1.1 Real-Time and Climatological Storm Classification Using Machine Learning

Monday, 8 January 2018: 8:45 AM
Room 7 (ACC) (Austin, Texas)
Amy McGovern, University of Oklahoma, Norman, OK; and E. Jergensen, C. Karstens, H. Obermeier, and T. Smith

We present a machine-learning based system to classify storms across the Continental United States (CONUS). Following the classifications developed by Thompson et al (2012), we classify storms across CONUS into six categories. These classifications can be used in real-time by forecasters or retrospectively to create climatologies of storms in certain areas.

Labels for the training data were provided by Smith et al (2012) and Obermeier. Storm characteristics were drawn from radar data provided by the Multi-Year Reanalysis of Remotely Sensed Storms (MYRORSS, Ortega et al. 2012). Near Storm Enviroment (NSE) data was also created by interpolating soundings from RUC/RAP archives to the storm location using SharpPy (Blumberg et al, 2017).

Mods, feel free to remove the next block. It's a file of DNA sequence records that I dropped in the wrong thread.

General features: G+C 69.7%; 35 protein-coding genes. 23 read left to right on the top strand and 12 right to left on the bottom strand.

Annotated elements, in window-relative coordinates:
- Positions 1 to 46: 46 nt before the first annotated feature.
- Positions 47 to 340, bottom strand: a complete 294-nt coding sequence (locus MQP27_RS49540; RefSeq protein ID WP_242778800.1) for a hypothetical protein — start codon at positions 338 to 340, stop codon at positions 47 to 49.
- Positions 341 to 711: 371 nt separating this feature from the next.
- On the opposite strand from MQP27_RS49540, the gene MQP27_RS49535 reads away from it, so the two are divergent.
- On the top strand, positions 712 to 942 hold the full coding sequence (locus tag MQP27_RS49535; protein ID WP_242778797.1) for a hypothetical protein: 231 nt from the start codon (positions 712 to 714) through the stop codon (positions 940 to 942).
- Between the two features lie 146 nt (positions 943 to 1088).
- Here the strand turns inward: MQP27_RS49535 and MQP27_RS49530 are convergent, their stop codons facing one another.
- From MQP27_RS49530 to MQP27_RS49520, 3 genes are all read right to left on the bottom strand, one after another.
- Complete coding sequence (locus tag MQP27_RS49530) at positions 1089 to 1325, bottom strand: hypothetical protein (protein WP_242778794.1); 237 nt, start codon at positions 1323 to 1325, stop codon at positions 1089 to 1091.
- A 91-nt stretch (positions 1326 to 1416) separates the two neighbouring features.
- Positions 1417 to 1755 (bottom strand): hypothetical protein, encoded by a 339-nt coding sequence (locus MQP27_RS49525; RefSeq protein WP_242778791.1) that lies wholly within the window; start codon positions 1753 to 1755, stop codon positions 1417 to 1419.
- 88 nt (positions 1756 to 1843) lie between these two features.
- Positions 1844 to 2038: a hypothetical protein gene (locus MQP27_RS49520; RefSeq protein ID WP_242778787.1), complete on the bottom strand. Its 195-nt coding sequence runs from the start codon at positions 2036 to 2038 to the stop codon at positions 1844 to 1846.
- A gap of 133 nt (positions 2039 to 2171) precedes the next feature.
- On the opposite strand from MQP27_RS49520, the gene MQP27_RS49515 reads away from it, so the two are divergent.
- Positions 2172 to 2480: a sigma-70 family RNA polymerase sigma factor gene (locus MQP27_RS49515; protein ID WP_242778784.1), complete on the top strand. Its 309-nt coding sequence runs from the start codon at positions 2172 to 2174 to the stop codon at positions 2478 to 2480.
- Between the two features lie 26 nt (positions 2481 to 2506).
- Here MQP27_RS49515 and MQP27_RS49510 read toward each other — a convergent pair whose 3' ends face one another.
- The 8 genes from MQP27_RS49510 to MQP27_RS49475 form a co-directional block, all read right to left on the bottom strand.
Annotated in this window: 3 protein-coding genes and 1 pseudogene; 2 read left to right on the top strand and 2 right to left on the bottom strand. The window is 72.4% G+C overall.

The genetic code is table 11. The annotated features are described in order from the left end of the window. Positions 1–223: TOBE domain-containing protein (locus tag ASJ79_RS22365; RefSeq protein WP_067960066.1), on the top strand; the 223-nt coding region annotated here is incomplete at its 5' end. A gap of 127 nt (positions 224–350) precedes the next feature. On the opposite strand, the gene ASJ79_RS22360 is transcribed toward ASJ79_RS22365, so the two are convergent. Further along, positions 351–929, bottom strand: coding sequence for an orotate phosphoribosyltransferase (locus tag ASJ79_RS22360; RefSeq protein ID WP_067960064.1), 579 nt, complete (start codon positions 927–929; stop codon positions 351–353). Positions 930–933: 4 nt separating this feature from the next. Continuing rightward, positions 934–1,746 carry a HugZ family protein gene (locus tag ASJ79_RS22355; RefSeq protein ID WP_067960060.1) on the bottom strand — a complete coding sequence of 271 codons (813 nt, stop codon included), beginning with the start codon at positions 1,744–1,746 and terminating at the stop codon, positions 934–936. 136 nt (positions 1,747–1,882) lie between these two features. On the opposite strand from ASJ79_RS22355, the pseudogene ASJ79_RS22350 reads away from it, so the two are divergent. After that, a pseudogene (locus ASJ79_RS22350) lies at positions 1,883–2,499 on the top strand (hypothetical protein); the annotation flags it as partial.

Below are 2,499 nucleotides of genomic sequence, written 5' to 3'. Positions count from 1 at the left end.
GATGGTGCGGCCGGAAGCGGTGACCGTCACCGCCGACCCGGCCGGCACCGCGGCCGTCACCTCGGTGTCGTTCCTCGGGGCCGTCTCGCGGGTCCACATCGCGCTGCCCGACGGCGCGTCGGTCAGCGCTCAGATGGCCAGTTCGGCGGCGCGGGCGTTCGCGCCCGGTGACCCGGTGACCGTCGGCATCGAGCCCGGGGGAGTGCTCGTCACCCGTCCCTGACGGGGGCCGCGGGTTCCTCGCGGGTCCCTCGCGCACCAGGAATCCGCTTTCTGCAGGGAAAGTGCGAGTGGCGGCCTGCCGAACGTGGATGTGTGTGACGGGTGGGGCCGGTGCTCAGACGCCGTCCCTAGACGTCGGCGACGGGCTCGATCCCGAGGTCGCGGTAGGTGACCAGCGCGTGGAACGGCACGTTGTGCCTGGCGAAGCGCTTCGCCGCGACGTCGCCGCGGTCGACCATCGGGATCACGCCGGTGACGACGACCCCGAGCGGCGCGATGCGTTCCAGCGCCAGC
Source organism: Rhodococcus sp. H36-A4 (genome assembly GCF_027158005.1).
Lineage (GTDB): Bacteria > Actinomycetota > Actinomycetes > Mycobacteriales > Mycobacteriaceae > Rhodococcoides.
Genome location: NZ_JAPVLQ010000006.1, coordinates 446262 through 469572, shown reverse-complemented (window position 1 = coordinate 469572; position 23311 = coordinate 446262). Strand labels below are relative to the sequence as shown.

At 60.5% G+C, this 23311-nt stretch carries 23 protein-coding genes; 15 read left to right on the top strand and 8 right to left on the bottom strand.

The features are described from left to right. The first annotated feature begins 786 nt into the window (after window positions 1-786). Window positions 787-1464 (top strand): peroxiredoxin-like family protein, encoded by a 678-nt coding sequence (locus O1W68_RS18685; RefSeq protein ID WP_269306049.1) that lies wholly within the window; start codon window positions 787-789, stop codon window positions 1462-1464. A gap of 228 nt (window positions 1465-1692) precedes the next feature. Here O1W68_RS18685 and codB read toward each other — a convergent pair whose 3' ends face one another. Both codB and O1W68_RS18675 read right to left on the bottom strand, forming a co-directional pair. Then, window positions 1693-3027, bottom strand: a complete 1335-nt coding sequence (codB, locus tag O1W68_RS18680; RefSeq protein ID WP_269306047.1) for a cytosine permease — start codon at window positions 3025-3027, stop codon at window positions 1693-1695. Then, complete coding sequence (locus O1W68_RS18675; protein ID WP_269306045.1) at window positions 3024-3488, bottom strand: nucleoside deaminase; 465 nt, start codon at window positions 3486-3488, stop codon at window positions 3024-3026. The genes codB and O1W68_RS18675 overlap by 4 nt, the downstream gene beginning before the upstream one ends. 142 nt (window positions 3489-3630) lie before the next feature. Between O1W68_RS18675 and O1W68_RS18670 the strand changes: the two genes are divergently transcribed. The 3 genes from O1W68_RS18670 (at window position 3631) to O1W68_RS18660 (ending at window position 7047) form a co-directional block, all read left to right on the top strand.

This talk is part 1 of two highlighting two different machine learning approaches to classification. In this talk, we focus on tree-based classification systems including Random Forests (Breiman, 2001) and Gradient Boosted Classifiers (Friedman 2002). These systems achieve a preliminary Peirce Skill Score of 0.54 when trained and tested on data from 2011. We are currently augmenting the training set to include 2008-2010.

A preliminary version of this system was tested in real-time in NOAA’s Hazardous Weather Testbed (HWT) in the summer of 2017 and specifically within Probabilistic Hazard Information (PHI) (Karstens et al. 2015).

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